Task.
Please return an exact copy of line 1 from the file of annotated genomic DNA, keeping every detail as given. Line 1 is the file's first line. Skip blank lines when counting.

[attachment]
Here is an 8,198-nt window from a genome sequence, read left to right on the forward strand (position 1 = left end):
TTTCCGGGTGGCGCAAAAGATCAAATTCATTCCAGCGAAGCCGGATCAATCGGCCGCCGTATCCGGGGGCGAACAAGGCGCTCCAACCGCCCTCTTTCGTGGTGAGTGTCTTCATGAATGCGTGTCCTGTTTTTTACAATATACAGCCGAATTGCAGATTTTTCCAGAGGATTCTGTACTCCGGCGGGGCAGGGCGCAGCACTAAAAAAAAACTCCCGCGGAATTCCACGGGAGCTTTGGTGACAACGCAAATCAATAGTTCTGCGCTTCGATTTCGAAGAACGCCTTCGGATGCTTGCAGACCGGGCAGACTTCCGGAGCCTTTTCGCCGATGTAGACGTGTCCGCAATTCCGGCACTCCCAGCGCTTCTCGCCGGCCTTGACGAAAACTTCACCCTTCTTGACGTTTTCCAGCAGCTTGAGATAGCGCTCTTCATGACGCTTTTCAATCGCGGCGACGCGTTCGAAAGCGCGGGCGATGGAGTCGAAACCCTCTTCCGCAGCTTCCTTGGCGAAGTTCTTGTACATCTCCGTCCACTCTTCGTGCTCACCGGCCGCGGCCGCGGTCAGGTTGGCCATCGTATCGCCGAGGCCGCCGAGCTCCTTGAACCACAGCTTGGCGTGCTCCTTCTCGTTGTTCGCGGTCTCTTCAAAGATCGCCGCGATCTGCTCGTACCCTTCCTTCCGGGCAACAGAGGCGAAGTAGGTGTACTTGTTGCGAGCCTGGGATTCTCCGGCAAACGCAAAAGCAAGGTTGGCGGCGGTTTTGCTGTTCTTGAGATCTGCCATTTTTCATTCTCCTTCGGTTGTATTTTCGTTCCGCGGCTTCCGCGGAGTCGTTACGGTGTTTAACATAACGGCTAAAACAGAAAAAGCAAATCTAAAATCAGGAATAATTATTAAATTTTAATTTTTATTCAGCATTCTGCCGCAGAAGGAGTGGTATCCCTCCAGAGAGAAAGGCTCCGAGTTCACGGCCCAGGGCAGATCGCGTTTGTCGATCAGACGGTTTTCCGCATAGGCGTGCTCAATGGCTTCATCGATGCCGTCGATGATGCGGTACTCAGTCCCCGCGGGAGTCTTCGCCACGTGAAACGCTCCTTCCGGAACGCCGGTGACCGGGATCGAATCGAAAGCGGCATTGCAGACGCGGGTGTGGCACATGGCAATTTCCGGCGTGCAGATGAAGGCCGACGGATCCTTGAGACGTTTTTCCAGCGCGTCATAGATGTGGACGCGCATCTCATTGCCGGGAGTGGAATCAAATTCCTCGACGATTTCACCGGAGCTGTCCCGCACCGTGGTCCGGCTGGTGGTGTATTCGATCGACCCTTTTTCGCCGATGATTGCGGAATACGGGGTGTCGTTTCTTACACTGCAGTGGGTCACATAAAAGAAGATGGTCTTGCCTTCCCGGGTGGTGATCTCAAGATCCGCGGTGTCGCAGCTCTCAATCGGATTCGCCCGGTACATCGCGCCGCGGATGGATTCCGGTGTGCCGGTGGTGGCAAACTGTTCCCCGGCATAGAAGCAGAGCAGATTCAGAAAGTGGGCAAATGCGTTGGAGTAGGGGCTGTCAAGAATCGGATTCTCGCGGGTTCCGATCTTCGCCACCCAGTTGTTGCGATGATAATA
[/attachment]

Here is an 8,198-nt window from a genome sequence, read left to right on the forward strand (position 1 = left end):